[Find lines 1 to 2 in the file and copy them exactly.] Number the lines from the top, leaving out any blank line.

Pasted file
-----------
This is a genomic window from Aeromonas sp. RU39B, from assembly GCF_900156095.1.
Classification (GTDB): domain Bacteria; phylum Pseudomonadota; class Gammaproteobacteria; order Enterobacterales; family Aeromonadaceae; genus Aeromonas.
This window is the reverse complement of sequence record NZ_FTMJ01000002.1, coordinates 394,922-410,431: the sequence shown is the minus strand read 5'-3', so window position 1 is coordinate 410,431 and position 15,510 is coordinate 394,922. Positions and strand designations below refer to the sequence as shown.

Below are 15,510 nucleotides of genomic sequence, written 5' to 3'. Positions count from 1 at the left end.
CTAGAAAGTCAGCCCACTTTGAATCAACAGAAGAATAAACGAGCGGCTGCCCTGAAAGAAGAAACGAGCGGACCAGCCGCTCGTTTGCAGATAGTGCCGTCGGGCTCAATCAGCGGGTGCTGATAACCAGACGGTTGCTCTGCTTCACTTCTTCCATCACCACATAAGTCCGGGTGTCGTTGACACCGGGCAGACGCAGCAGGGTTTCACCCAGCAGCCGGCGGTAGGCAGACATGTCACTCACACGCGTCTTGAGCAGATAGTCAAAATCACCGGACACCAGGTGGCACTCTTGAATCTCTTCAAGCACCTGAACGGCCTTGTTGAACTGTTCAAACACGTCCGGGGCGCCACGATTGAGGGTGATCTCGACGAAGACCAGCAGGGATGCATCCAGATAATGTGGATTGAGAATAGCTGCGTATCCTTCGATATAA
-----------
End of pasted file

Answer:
This is a genomic window from Aeromonas sp. RU39B, from assembly GCF_900156095.1.
Classification (GTDB): domain Bacteria; phylum Pseudomonadota; class Gammaproteobacteria; order Enterobacterales; family Aeromonadaceae; genus Aeromonas.